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Ricky Burns makes history, stops Michele Di Rocco in eight

28
May
Burns (r) tags Di Rocco. Photo: Shabba Shafiq

Burns (r) tags Di Rocco with a straight right. Photo: Shabba Shafiq

It’s been a long time since a Scottish boxing venue echoed with the sound of world title triumph and it was a familiar face that brought it back.

Ricky Burns punched his way into boxing history by becoming his country’s first ever three-weight world titleholder with an eighth-round stoppage of Michele Di Rocco earning him the vacant WBA junior welterweight strap in Glasgow on Saturday. The official time was 1:57.

Burns, a former junior lightweight and lightweight belt holder, decked Di Rocco in the third and closed the show with a variety of sickening power shots that rendered his opponent helpless and forced referee Terry O’Connor to intervene.

“You’ve no idea what this means to me,” said Burns during his post-fight interview. “Everything we’ve been working on in the gym worked and I couldn’t believe how easy it was. I want to thank my team and everyone who came out tonight.

“There’s some big fights out there for me now.”

It was like the good old days for a patriotic home crowd who cheered wildly every time Burns had success – and there was plenty of that. A pair of rights landed flush in Round 1 and one memorable jab sent Di Rocco tottering across the ring.

Very early it was clear that Burns possessed superior technical craft and that combined with adept lateral movement had the Italian chasing shadows.

A combination of sharp straight shots decked Di Rocco in his own corner in Round 3 but Burns was prevented from following up by an untimely bell. The action was one-way and the Italian’s crude attempts were easily avoided as he was repeatedly made to flounder.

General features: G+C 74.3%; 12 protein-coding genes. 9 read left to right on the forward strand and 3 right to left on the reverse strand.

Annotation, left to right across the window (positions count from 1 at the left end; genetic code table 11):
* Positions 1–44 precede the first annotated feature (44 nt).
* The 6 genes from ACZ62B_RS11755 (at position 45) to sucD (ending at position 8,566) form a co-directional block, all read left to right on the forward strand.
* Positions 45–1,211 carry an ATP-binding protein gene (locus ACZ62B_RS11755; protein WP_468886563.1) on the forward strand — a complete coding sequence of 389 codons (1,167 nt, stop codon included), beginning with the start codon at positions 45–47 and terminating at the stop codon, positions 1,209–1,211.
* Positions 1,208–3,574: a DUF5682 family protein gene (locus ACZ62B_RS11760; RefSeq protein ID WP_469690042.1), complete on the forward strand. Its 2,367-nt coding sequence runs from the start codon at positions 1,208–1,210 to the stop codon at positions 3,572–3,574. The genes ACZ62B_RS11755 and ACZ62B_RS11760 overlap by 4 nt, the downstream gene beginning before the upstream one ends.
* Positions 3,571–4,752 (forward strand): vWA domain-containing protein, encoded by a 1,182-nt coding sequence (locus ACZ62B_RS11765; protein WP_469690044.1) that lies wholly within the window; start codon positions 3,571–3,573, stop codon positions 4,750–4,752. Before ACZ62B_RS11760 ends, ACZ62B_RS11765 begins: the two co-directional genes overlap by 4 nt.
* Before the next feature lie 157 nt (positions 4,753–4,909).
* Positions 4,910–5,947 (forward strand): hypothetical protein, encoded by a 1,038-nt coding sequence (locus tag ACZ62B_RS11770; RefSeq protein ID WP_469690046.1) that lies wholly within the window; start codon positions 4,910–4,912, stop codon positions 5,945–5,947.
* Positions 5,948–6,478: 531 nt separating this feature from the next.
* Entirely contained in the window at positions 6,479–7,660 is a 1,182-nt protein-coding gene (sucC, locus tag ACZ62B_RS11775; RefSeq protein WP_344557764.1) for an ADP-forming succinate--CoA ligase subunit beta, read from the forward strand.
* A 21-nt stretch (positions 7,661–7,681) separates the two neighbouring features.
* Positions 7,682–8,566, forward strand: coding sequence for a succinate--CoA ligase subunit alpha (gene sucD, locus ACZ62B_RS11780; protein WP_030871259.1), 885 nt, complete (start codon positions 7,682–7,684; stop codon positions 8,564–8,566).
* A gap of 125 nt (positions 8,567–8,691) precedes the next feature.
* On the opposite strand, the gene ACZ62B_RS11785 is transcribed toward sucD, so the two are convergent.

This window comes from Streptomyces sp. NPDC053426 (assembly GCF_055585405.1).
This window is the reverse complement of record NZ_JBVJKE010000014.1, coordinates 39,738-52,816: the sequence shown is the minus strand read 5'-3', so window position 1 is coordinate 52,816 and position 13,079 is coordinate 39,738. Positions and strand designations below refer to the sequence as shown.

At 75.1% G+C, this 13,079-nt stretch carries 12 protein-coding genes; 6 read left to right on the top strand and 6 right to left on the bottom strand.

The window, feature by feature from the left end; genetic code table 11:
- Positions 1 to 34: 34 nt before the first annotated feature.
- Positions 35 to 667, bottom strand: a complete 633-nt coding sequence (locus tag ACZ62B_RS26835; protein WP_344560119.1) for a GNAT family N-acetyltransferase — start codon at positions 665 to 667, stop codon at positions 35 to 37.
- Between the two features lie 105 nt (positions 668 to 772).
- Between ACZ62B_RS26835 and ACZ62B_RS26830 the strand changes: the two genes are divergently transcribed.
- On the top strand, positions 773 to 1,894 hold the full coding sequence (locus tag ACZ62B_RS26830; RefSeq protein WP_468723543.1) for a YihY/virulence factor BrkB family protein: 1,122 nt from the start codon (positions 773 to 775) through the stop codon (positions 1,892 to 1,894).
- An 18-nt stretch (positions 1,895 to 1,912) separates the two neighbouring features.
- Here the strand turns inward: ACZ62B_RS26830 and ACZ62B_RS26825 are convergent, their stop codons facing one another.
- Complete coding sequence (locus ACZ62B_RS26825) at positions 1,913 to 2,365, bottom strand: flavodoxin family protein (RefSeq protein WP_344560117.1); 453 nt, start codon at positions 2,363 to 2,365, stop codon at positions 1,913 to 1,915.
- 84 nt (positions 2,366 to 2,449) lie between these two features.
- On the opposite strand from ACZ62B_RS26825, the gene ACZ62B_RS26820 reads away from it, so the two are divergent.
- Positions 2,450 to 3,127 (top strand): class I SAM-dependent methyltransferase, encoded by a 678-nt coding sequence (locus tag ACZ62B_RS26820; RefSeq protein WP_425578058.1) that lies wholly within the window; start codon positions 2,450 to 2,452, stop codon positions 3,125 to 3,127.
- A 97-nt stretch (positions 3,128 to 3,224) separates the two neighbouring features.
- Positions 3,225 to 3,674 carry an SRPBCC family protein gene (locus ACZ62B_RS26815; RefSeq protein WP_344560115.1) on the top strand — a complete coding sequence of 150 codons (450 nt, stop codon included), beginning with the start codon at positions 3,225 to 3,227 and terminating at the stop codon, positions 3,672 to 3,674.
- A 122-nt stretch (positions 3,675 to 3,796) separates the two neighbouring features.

Sensing that his big chance was slipping away, Di Rocco attacked with fury in the sixth but, again, the attempts lacked imagination and his balance was poor. Burns closed that session with the best punch of the fight, a busting right hand that was repeated seconds later.

Di Rocco was in sparring-partner mode after the midway point and his body language was that of a loser. The Italian was being tuned up and hit with every punch in the book before the stoppage: repeat right hands, punishing body shots, uppercuts to the head – it was a brutal and sustained attack.

The latter half of Burns’ career has consisted of over-achieving highs and earth-shattering lows but there has never been any quit in the affable 33-year-old. Those who said he would never recover from a badly broken jaw and a series of heartbreaking defeats were wrong. Those who said he would never become a world titleholder again were wrong.

Ever since his days as an amateur, Burns has carried two hallmarks that are indispensable for any successful athlete: hard work and perseverance.

It is justifiable to criticize Di Rocco’s lack of experience at world level. Burns came in with the vastly superior resume; having shared the ring with Roman Martinez, Michael Katsidis, Kevin Mitchell, Terence Crawford, Raymundo Beltran and Omar Figueroa. Di Rocco, however, was natural at the weight, a solid European champion and unbeaten for almost a decade.

Burns (40-5-1, 14 KOs) has had more than one reason to call time on a remarkable career but tonight he earned the right to prolong it in the spotlight and deserves full respect.

Undercard

Tyrone Nurse (33-2-1, 7 KOs) retained his British junior welterweight title with a ninth-round stoppage of Scotsman Willie Limond. Nurse weathered an early storm from the challenger, who had previously held British and Commonwealth straps, but took complete control before the midway point. Limond was bleeding heavily from facial lacerations and was hurt badly by vicious left hooks to the body when referee Victor Loughlin made a mercy stoppage. There were no knockdowns.

Tom Gray is a member of the British Boxing Writers’ Association and has contributed to various publications. Follow him on Twitter: @Tom_Gray_Boxing

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